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Marty's "Living life in chapters" A self development blog: Reflections on 5 years in support work

Marty's "Living life in chapters" A self development blog

Tuesday, December 16, 2008

Reflections on 5 years in support work

Here are my thoughts about working with needy people and what I've learned in those 5 years at the hostel.

  • Fairness and equality is paramount. As human beings, we all have a certain amount of prejudice. It's important to be aware of that and to make adjustments accordingly.
  • Measure of success. As a support worker, I believe that success is not primarily about me. The success belongs to the person being supported. Ultimately, everyone has freedom of choice. I can share some advice and guidance based on my life experience and it is up to the listener to discern what is valuable in that. Everyone likes recognition for what they can achieve, but it must be measured. Whatever support we offer only plays a very small part in the success of the recipient of the support. It's far more about giving than receiving.

  • Conflicts. Well..... I've got into a few in my time, particularly in the workplace. So.... when I get offended by the actions of someone else, I wonder what it is about myself that I don't like (very likely my own behaviour) , that I see in others that offend me. I've spent a lot of time making excuses for people, but I continue to learn that it is not healthy to bottle up resentment. Letting go at an appropriate time and place is important. Ultimately, I cannot change what someone feels about me. Those feelings are owned by the other person.
  • Rules, guidelines and procedures are important, but lets not forget the motivation behind doing the work of helping people. In amongst all the details of following procedure its all too easy to lose focus on what ultimately needs to be achieved. The work is more than about ticking boxes. Real support cannot be measured on paper.
  • Supporting people also gives the supporter a degree of power. That power over someone's life must be respected and not abused. Power can corrupt and there is a famous saying that absolute power corrupts absolutely.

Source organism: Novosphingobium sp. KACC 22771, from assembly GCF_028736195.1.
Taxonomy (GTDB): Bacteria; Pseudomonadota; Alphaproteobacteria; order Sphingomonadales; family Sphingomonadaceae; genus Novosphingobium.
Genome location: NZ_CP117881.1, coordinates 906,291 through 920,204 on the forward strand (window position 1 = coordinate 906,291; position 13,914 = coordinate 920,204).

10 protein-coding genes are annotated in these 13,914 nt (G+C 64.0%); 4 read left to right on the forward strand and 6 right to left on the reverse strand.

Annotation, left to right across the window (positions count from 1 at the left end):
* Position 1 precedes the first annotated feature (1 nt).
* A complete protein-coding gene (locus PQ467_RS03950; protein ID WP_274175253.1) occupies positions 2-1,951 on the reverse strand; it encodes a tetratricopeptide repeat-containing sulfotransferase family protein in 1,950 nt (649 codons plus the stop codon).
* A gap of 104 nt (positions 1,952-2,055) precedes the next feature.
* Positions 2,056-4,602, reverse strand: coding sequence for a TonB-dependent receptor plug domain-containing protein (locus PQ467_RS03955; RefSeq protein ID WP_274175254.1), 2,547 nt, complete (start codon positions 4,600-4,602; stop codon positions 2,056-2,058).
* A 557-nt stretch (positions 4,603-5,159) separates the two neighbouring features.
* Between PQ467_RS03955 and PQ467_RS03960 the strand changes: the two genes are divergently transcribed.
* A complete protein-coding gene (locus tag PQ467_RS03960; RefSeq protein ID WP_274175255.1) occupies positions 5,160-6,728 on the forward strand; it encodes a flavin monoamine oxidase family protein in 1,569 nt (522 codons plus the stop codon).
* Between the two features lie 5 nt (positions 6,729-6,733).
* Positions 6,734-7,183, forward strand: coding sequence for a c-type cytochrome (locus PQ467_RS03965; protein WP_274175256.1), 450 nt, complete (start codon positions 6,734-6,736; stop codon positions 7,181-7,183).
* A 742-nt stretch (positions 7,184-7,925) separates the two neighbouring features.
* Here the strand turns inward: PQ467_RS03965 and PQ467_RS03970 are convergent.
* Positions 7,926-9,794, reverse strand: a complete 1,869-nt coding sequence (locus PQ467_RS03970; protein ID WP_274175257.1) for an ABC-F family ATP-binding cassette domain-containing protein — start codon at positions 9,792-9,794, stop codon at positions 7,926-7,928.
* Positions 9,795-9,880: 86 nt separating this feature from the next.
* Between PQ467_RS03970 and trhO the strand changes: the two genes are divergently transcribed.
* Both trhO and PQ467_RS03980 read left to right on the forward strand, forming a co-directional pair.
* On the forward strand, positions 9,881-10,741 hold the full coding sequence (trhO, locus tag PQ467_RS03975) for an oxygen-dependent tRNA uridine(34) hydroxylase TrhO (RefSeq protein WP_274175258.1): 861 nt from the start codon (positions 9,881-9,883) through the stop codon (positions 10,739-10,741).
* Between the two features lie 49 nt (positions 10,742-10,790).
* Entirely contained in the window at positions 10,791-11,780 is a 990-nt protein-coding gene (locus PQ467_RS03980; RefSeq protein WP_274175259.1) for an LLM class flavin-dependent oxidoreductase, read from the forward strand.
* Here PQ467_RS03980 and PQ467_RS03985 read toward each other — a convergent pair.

• Look after no.1 Now this may seem a controversial stance, but I believe that before you can be effective in supporting someone, you need to be emotionally and physically fit enough to do so. Support work is emotionally draining and it is no use pretending it is not so. If you are prepared to take on the yoke of another, you can only carry that for so long before that burden needs to be offloaded.
  • Be yourself at all times. Consider carefully what influences there are around. Challenge that which you sense is wrong. To act out of character is so easily seen through by others. Keep a sense of humour and be prepared to laugh at your yourself for your own foolishness when it occurs.
  • Supporting people is about bringing out the best in them. We all have different abilities as granted to us at birth. It is what makes us truly unique. So.... I believe we must bring out the best in our work colleagues. If we can't do that, how can we expect to help those we are trying to support?
  • Be prepared to be disappointed when those you support let you down, but always continue to be optimistic. If you forget the optimism, then cynicism creeps in which breeds disappointment, lowers motivation and corrupts the support offered.

  • Show kindness and compassion at all times. To do anything other than that begs the question why you are in support work for the vulnerable at all.

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